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Acsis, SupplyScape Team for E-Pedigrees

Companies can use the combined solution to manage readers on a production line and seamlessly transmit data to e-pedigree documents.
By Beth Bacheldor
Aug 08, 2007In an effort to help pharmaceutical companies more easily create electronic pedigrees (e-pedigrees)—secure documents that record a drug's progression from the point of manufacture to the pharmacy—SupplyScape and Acsis have integrated their products.

The two companies have joined SupplyScape's E-pedigree application with Acsis' Extended Platform for Device and Data Integration (xDDI) middleware. The middleware is designed to help companies manage all the RFID applicators, readers and other equipment used on a pharmaceutical packaging line, as well as share all RFID and serialization data collected with enterprise resource planning systems (ERP).

SupplyScape and Acsis have been working together informally for some time, and in 2006 began working more closely to tightly link their products. "This is the first end-to-end integration, so this is pretty significant," says Andre Pino, Acsis' VP and chief marketing officer. "SupplyScape is providing the e-pedigree software, and we are providing all the serialization work on the packaging line."

Using the two products together will help pharmaceutical companies prepare for California's looming e-pedigree requirement. Although several states have passed legislation calling for drug pedigrees that can be paper-based, California is the only one with a law requiring drug manufacturers, wholesalers and distributors to create e-pedigrees to track and trace all prescription drugs distributed within the state.

Originally, California's e-pedigree legislation was supposed to take effect in January 2007, but the law was pushed back two years and is now scheduled to go into operation in January 2009. But distributors say tagged product must be in the supply chain by mid-2008 if companies plan to use RFID to comply with the e-pedigree requirement.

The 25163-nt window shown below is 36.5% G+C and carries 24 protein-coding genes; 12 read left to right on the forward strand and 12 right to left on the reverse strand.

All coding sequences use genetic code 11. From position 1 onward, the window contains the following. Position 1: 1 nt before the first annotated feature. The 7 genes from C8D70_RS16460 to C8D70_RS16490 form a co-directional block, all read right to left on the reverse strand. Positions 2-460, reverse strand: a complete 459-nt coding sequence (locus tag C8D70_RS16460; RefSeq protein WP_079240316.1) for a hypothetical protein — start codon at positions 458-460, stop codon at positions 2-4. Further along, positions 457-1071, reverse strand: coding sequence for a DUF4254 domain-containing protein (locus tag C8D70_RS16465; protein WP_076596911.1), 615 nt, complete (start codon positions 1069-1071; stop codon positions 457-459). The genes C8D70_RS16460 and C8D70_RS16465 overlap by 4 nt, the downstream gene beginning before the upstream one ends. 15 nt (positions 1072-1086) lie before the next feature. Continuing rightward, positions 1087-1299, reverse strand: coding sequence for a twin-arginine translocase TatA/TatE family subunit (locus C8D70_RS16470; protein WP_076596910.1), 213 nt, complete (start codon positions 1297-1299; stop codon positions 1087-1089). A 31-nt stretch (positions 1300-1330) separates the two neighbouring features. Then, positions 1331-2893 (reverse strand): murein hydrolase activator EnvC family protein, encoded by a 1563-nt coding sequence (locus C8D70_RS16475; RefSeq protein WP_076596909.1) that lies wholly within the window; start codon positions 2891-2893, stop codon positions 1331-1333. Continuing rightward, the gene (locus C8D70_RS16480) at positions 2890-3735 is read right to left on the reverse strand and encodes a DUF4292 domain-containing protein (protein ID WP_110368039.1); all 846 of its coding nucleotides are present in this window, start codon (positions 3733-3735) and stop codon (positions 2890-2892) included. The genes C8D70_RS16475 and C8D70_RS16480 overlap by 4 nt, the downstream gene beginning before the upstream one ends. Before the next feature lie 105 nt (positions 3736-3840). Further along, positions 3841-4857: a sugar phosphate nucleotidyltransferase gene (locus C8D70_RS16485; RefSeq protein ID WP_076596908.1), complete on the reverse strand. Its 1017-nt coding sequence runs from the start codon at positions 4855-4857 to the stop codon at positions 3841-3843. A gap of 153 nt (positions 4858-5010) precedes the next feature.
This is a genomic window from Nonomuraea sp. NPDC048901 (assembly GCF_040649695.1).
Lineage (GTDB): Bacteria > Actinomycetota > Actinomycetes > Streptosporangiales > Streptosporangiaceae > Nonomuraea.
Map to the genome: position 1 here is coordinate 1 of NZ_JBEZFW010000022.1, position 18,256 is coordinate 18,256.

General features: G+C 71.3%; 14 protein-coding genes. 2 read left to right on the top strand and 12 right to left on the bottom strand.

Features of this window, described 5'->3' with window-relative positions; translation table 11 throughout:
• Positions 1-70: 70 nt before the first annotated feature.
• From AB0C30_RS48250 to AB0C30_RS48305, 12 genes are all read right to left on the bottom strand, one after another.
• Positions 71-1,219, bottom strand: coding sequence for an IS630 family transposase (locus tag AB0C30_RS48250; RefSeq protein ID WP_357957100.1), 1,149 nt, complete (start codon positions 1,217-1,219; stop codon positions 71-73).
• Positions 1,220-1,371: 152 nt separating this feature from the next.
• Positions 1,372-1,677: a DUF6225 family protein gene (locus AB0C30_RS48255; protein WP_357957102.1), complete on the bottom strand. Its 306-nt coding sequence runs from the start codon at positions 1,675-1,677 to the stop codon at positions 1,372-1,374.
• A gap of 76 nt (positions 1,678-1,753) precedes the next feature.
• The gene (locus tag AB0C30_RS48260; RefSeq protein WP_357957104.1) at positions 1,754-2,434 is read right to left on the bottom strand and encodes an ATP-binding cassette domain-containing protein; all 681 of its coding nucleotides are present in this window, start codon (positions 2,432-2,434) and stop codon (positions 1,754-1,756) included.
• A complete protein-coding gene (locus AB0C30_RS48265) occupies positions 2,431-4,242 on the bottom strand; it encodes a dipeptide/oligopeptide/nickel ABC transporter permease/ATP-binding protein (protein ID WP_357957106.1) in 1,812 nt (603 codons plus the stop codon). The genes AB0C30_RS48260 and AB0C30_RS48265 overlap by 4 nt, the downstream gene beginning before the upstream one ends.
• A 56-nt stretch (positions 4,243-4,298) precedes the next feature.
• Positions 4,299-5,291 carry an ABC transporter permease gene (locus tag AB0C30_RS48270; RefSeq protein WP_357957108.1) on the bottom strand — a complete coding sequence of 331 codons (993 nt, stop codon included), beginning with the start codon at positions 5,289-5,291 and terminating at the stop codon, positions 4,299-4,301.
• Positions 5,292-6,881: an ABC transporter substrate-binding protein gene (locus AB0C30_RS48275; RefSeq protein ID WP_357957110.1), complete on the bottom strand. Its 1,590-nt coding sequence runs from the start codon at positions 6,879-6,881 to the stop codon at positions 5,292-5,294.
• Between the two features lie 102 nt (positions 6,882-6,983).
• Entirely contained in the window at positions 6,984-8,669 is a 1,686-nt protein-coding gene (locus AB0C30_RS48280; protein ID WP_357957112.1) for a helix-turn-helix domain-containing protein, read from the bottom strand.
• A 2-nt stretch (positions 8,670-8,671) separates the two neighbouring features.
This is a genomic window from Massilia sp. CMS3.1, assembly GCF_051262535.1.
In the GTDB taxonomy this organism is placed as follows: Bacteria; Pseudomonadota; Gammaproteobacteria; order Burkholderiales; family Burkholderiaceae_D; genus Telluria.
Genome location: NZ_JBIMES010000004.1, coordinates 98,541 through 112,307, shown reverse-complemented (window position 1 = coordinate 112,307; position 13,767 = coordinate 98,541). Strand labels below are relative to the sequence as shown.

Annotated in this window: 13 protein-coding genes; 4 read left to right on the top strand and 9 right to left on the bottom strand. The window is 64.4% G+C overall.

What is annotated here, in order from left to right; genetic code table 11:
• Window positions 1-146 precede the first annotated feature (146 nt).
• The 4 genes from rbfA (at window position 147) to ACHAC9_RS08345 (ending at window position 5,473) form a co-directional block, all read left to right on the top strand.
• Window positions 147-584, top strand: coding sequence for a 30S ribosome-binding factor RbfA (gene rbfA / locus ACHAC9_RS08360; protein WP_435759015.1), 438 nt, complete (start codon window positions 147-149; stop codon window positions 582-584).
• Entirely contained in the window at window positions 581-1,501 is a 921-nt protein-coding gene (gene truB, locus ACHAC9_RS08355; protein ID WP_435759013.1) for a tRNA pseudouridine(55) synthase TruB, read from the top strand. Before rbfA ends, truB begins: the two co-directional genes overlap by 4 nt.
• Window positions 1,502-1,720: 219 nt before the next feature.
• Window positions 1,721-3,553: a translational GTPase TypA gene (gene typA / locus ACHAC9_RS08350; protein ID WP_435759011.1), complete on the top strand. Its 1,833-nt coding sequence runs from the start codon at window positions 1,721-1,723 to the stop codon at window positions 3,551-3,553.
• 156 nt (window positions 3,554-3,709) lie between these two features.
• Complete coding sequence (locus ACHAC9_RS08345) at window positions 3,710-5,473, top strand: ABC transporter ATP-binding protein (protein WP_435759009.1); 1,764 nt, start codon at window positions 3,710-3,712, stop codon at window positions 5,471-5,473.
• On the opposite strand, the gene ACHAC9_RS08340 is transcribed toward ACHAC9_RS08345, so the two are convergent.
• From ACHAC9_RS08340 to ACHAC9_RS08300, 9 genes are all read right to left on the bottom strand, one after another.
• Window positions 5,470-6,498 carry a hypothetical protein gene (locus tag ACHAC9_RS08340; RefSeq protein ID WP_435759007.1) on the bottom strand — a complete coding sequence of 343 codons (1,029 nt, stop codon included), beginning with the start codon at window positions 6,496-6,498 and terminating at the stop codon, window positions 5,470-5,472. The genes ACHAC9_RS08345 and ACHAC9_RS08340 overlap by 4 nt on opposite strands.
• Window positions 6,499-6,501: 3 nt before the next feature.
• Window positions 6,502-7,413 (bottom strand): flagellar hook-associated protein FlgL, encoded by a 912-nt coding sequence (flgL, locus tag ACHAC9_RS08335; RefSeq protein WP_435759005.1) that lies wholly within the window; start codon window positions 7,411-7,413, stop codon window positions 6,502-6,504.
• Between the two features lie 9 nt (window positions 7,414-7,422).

"All the pharmaceutical manufacturers are now trying to prepare for the California requirement for 2009," says Pino. "The key point of this integration is, with the diverse deployments [Acsis and SupplyScape] have done, we now have the expertise for end-to-end integration of serialized e-pedigrees."

To create a serialized e-pedigree, companies must document unique ID numbers, or serial numbers, for each bottle, case and pallet. Those numbers can then be correlated with other information, such as the manufacturer, the batch number, other companies that handle the drugs and so forth.

Cardinal Health and other firms have been testing RFID and e-pedigrees. Cardinal is tagging individual bottles of drugs it receives from manufacturers with passive RFID tags, the serial numbers of which are used to update each item's e-pedigree (see Cardinal Health Deploying Drug E-Pedigree System).

Acsis and Supplyscape are not jointly marketing or selling their integrated software (both products are available now), but Pino says they will support each other's efforts. "We have not gone as far as to say this is a formalized packaged solution, but we work very closely together," he explains. "SupplyScape will tell its customers that it has worked very closely with Acsis, and likewise, we will do the same."
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